Top 6 Tips To Train Effectively On a Low-Carb Diet
Posted on July 08 2021
he low-carb diet has been regarded by studies as a solid metabolic strategy for weight loss. People who practice this type of diet form do agree to this, yet there’s one downside to the low-carb diet. Most people doing workouts on a low-carb diet often suffer from fatigue, lack of focus, and low energy for lifting. Some also complain that this diet pattern causes them to lose muscles!! This is something undesirable for anyone.
Do you think we should blame a low-carb diet for the low energy feelings and the loss of muscles? Your muscle loss upon following a low-carb diet means something like you have low fuel in your bike and you want to ride long miles. Should you blame your bike for the low fuel, or the extra distance you want to cover?
Modification of fuel and distance is required in order not to be in trouble, likewise, there’s no reason for you to feel fatigued or lose muscles while you on a low-carb diet. The idea is to balance your carbs and workouts in such a way that you have enough to fuel your workouts while at the same time preserve and build muscle mass.
This blog will provide you the tips you need to kick off the low-carb fatigue and forge a lean muscular body while on a low-carb diet.
Let’s start from the basics…
HOW DOES A LOW-CARB DIET FACILITATE WEIGHT LOSS?
As per studies, low-carb approaches are superior to other dietary approaches in producing rapid weight loss. The benefit of a low-carb diet for weight loss stems from the hypothesis that lowering carbs lowers insulin which is the chief anabolic hormone that leads to a fat-storing state. When you’re lowering carbs from your diet, the macronutrient intake of fat and protein generally increases to compensate for the reduction of carbohydrates. Fats and proteins increase satiety, reduce overall calorie intake, and produce a caloric deficit.
Related Article: Low-Carb Diet For Weight Loss – How Does It Work?
TIP1 - IT’S IMPORTANT NOT TO MISS OUT ON REPLENISHING GLYCOGEN STORES POST-WORKOUT WHILE ON A LOW-CARB DIET
While a low-carb diet can help you get shredded by cutting your body fat levels, it can cost your valuable muscles! How to prevent this?
I’ll explain how…
Our skeletal muscles represent the largest depot of glycogen. During your workout, your body uses muscle glycogen stores as fuel. Your ability to workout day after day depends in large parts on the adequate restoration of muscle glycogen stores, by consuming sufficient dietary carbohydrates. Consuming carbs?? Is that how you are responding? Proper muscle glycogen store doesn’t just power the muscle contraction but also prevents fatigue. When you are on a low-carb diet, make sure you eat sufficient carbs along with proteins post-workout between 30 minutes and 2 hours window. This is considered by studies as the best time to replenish your glycogen stores, while also provide your muscles the most needed vital amino acids to initiate the process of muscle repair and muscle rebuild.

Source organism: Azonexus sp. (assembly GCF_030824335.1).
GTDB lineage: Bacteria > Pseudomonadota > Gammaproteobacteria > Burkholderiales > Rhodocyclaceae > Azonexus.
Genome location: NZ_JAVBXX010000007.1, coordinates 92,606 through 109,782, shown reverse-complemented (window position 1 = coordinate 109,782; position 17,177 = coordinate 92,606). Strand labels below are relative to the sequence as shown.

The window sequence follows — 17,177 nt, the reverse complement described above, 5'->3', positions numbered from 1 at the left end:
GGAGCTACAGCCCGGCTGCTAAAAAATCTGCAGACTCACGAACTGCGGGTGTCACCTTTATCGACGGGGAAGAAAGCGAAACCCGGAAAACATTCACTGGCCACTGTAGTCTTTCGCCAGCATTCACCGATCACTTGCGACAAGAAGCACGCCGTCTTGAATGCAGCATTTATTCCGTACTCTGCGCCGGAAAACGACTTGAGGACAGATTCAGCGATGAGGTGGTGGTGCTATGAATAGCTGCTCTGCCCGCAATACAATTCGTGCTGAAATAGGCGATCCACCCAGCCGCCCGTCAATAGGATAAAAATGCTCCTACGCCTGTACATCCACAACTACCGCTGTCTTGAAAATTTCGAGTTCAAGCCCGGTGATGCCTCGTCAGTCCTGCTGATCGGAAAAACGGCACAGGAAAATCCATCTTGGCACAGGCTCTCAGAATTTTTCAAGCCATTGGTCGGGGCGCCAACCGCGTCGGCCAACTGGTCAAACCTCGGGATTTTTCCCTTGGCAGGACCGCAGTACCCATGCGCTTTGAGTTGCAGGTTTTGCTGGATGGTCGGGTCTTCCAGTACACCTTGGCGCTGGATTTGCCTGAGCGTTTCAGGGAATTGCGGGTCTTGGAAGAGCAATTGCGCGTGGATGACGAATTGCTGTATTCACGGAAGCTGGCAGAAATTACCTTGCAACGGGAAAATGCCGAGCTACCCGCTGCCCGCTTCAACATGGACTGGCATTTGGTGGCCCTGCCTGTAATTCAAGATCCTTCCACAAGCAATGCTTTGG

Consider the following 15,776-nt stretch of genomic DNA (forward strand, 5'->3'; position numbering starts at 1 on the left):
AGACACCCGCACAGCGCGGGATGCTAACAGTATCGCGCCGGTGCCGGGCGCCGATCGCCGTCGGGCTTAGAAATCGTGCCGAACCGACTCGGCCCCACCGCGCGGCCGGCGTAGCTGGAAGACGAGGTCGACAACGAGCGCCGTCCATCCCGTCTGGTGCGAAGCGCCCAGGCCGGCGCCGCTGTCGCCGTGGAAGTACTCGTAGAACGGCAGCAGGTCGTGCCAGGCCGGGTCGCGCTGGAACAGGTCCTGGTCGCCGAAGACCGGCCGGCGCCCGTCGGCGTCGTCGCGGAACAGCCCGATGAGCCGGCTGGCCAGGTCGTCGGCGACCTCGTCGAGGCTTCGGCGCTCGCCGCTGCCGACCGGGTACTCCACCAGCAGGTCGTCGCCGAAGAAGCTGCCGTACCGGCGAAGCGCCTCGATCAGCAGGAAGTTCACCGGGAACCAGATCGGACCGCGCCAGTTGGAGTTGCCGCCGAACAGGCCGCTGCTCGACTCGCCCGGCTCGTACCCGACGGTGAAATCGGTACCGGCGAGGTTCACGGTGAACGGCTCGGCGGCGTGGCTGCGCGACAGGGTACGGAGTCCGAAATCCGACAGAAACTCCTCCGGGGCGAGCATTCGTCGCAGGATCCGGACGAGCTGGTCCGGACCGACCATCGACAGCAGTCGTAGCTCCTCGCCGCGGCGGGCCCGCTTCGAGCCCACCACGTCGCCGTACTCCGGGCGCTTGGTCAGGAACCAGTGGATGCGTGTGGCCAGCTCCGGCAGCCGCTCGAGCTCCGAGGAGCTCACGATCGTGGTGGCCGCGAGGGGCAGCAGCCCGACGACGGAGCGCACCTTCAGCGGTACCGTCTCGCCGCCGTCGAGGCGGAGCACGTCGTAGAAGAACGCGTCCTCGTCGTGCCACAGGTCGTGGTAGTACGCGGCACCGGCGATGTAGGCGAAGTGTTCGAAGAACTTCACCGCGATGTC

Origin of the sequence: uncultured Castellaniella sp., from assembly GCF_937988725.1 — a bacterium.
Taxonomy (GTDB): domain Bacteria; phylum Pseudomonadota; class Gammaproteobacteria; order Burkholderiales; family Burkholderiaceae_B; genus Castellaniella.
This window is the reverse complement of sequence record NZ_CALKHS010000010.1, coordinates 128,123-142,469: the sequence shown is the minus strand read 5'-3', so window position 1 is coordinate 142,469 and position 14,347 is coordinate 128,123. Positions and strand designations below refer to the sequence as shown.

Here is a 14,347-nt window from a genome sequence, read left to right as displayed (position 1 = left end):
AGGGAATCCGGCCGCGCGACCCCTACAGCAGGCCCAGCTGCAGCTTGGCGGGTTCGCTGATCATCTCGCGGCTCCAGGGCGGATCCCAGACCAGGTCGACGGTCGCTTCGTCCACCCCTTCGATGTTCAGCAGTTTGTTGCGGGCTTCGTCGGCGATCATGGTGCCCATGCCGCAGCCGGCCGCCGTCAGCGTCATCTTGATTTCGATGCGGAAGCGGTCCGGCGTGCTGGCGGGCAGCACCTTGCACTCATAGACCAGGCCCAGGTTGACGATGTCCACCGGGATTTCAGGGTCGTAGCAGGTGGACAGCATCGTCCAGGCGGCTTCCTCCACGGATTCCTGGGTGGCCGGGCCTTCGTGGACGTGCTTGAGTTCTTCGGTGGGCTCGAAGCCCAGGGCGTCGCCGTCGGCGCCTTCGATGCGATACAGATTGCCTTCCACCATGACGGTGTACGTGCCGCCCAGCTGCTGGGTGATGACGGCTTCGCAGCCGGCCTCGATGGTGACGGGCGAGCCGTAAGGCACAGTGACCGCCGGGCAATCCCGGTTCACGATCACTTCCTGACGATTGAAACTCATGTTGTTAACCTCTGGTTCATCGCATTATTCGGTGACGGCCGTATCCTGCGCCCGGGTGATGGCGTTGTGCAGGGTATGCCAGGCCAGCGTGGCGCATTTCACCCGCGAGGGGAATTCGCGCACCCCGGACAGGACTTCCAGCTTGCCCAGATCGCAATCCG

TIP 2 - SIMPLY DOING CARDIO MAY BURN FAT BUT NOT BUILD MUSCLES
I hope you know that the more muscles you have, the more calorie you’ll burn at rest. The common mistake that many do is, they choose cardio over weight training for weight loss. This is not correct! Your goal is not just burning away fat stores, but also to improve body composition by building muscles. You can make this happen by combining both cardio and weights. Weight training/resistance training is a type of workout in which you are using significant resistance to stress and challenge your muscles. The resistance you offer to the muscles can come in the form of weights, resistance bands, machines, or your own body weight. Perform weight training before cardio, as weight training requires greater glycogen stores. Your muscle glycogen stores will be high when you start your workout, performing weight training at this time will burn glycogen stores before your body switches to burn fat to fuel the cardio workout. Your metabolism stays elevated for longer and you’ll burn more calories while at rest when doing weight training.
Related Article: Cardio Or Weight Training?
TIP3 - THE INTENSITY OF YOUR WORKOUT SHOULD BE MODERATE WHILE FOLLOWING A LOW-CARB DIET